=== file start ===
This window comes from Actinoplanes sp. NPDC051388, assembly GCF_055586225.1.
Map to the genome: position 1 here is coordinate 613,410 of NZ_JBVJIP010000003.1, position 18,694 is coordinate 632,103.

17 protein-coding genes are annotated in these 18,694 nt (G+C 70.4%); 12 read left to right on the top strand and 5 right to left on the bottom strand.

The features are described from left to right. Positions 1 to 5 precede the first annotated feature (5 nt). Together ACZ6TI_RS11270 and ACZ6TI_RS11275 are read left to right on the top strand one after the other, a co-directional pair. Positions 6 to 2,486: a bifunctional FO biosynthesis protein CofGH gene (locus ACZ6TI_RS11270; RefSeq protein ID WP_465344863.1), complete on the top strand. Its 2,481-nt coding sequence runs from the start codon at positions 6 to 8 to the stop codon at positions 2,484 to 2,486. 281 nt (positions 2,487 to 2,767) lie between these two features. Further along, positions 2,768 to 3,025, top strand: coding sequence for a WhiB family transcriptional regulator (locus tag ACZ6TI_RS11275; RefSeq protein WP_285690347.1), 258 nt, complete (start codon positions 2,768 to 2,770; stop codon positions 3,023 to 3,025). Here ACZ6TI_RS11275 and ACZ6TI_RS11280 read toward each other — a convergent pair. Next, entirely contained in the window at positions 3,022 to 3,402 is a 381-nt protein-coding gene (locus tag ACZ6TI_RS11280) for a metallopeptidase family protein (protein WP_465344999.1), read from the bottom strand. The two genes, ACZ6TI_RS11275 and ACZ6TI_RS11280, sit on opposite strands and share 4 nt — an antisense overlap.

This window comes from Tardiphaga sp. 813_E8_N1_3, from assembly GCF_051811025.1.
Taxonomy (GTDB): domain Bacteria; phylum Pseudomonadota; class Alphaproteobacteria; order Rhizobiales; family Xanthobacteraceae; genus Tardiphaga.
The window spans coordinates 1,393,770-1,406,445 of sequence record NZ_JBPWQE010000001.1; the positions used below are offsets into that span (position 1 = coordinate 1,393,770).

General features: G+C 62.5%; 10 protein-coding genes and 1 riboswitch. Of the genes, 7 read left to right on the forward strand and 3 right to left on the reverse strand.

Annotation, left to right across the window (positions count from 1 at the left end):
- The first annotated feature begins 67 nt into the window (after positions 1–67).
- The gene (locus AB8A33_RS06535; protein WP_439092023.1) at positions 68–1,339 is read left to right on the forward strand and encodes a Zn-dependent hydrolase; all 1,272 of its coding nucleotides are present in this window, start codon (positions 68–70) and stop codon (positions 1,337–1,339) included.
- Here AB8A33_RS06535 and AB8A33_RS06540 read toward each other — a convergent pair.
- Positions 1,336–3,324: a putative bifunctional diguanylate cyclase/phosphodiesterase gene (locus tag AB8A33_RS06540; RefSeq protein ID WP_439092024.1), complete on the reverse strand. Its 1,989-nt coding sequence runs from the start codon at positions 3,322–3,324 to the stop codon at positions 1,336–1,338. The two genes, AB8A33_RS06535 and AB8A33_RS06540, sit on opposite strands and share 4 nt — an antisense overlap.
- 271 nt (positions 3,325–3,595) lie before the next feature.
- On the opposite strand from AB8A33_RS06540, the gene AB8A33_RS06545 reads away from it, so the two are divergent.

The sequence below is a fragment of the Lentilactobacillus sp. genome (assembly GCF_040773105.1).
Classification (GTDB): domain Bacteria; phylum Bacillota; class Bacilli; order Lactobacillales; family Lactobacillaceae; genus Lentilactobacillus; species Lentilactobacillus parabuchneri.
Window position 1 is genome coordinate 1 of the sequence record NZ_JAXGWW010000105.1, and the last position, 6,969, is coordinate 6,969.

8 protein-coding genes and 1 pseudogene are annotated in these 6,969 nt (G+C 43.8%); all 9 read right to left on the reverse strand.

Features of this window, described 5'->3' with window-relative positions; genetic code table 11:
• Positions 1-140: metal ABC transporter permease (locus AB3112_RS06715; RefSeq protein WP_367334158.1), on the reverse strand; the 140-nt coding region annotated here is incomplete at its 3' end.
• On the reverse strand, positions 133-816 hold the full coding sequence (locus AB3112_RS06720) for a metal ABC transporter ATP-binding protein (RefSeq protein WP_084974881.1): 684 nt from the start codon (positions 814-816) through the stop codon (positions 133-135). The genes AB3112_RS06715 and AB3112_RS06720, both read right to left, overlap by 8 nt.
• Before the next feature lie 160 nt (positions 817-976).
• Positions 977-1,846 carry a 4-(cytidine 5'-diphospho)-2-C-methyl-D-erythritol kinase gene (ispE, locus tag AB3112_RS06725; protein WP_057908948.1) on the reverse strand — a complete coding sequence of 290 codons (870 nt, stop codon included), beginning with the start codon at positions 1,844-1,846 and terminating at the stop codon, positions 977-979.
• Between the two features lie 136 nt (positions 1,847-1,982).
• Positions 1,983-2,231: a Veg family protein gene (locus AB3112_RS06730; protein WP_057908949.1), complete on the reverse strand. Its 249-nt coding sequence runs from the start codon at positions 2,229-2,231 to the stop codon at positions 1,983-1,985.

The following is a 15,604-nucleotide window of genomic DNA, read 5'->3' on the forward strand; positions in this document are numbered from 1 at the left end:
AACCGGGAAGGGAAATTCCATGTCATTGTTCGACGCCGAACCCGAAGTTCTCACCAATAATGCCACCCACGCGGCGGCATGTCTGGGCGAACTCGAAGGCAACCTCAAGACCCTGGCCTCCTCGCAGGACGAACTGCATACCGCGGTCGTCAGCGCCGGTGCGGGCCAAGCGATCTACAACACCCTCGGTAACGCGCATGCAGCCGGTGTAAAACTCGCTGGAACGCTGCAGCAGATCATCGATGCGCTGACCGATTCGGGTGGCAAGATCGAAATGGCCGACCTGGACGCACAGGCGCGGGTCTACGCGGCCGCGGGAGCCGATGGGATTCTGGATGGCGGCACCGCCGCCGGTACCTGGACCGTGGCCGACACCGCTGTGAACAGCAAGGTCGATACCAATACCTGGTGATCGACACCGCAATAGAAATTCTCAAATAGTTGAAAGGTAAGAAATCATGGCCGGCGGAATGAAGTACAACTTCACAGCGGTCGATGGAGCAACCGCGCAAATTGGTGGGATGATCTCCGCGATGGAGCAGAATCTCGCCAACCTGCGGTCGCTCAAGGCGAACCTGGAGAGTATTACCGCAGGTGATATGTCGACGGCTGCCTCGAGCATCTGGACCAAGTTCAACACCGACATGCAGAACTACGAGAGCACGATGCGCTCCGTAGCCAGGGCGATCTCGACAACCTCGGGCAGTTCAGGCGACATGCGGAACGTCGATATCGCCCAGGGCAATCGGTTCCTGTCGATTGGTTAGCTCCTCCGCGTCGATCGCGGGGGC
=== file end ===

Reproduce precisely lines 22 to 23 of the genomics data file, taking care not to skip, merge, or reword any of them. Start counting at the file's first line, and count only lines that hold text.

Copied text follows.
• On the reverse strand, positions 133-816 hold the full coding sequence (locus AB3112_RS06720) for a metal ABC transporter ATP-binding protein (RefSeq protein WP_084974881.1): 684 nt from the start codon (positions 814-816) through the stop codon (positions 133-135). The genes AB3112_RS06715 and AB3112_RS06720, both read right to left, overlap by 8 nt.
• Before the next feature lie 160 nt (positions 817-976).